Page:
San Diego La Jolla-based PICO Holdings Inc., a company with interest in water and land rights, reported a net loss of $3.4 million in the second quarter, a significant improvement from the $49.8 million loss the company reported last year in the second quarter.
PICO’s losses appear to be leveling off since it settled an incipient fight with shareholders over control of its board, signing deals in March with activist investors to avoid a special vote on its board makeup.
Revenue in the second quarter was $83.7 million, up from $34.1 million during the like quarter last year.
Back in March, investor Leder Holdings said it planned to replace four of the board’s seven members. But PICO struck a deal with another investor, Central Square Management, that led to the addition of two new board members and Leder’s withdrawal of its call for a vote.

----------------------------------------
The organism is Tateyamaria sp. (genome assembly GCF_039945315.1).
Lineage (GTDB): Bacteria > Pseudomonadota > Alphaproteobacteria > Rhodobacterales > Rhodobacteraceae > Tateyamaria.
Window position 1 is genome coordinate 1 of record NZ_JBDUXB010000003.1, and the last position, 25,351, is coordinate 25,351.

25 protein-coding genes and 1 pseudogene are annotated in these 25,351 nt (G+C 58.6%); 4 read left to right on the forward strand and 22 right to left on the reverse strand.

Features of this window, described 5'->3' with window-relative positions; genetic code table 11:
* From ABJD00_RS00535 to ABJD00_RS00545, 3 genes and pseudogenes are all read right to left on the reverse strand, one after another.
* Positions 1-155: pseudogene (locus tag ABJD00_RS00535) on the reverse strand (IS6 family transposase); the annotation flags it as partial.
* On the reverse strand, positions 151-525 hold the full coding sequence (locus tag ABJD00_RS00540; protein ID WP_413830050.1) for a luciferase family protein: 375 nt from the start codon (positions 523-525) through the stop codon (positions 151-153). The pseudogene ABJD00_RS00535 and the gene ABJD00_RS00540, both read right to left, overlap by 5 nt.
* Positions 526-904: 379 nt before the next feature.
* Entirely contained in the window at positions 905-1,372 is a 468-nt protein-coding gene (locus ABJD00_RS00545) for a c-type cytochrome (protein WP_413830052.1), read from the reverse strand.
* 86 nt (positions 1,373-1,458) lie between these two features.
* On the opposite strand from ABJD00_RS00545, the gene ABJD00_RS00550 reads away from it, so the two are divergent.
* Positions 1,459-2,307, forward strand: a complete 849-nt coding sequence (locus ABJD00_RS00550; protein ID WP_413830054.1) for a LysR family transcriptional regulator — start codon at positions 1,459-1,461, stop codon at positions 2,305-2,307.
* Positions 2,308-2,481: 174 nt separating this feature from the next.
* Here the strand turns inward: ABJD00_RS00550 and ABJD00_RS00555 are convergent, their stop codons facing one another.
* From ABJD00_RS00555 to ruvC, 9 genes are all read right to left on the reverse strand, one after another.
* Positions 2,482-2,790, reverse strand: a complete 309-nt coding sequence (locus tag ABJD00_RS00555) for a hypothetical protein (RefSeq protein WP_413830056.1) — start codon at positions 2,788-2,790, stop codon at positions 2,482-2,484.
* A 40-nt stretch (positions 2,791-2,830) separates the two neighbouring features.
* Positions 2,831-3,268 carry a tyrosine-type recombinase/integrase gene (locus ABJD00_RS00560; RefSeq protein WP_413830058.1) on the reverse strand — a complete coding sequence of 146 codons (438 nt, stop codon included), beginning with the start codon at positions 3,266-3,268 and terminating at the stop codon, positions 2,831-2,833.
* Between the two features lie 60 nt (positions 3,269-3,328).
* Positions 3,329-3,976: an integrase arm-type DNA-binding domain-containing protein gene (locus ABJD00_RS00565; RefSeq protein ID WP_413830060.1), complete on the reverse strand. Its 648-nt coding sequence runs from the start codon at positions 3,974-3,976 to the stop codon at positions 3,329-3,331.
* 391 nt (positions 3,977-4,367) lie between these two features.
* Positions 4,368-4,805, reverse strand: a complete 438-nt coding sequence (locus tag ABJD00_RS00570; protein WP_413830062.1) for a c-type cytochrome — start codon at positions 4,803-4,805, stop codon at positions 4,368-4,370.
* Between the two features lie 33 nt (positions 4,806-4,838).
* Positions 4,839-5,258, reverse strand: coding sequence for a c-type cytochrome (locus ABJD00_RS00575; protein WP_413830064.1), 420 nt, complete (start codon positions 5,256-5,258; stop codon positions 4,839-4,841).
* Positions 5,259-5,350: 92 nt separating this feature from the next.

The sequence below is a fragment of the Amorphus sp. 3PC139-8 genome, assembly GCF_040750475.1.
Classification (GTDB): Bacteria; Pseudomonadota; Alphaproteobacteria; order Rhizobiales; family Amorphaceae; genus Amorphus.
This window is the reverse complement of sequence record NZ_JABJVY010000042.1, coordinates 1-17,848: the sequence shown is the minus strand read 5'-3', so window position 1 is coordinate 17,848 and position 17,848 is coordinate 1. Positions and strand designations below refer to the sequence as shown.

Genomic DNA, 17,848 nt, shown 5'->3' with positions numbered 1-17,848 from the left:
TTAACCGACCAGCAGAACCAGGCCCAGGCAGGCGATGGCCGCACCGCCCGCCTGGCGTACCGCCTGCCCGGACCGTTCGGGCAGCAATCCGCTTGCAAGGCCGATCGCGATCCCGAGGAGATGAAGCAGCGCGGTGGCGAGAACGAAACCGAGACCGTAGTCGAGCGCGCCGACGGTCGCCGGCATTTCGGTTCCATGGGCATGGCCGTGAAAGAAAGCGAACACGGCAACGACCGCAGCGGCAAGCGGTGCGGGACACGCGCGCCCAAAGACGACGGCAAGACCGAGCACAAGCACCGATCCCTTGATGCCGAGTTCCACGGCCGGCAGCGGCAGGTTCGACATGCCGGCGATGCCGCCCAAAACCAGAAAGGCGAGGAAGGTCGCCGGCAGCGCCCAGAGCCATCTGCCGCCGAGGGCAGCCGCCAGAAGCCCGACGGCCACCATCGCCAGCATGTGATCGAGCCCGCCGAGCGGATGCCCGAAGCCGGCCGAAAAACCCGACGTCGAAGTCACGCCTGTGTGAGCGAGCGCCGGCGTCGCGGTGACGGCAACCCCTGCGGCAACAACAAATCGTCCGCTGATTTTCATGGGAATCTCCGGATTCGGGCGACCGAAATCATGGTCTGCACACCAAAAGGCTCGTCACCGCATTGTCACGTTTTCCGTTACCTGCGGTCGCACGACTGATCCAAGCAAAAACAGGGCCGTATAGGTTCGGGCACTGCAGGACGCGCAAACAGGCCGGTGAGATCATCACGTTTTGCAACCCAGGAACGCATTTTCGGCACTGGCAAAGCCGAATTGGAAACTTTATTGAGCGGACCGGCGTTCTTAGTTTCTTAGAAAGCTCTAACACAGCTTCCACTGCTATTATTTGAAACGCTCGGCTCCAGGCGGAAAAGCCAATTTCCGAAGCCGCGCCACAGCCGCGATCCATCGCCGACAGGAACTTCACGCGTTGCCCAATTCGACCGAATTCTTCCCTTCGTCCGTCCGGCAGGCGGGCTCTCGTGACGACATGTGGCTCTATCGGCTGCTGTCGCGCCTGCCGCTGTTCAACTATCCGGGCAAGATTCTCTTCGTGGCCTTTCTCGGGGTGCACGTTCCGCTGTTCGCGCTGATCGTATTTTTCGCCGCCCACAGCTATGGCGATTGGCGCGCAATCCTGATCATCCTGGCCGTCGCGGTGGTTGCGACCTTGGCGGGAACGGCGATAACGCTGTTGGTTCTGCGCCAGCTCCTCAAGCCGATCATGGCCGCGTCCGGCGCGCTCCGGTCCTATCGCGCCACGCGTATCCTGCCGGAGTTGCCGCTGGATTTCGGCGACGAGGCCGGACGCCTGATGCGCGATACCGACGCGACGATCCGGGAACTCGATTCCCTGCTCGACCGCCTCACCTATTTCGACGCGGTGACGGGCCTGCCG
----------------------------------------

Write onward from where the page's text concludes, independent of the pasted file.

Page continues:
On Aug. 1, PICO said one of its remaining legacy board members, Kenneth J. Slepick, CEO of Virginia-based pharmaceutical company Synthonics Inc., had resigned.
Of today’s board, only two, including CEO John Hart, were appointed prior to 2016, according to PICO’s website. Via a representative, Hart declined an interview request.
In the first six months of the year, PICO reported a net loss of $10.2 million, compared with a net loss of $66.6 million in the first half of 2015.
However, the company’s book value has continued to fall; it was listed at $336 million as of June 30, down from $346 million in December 2015. In September 2013, PICO’s book value was $479 million.
Vidler Water Co. and UCP LLC, a subsidiary with water and infrastructure rights in the Southwest and a land developer and homebuilder, respectively, represent nearly all of PICO’s equity.
Year-over-year, UCP’s net income went up to $1.8 million and homebuilding revenue rose 60 percent to $81.4 million, according to the earnings report released this month.
Vidler, however, “did not have any significant monetizations” during the quarter, the company said.
But in a statement released with the second quarter results, Hart said that could change: Tesla and Panasonic have partnered to build out the “gigafactory,” a lithium-ion battery factory, by 2020.
That project, which is east of Reno, plus other signs of increasing economic activity in the region, “should create significant demand for our northern Nevada water resources over the next several years,” he said.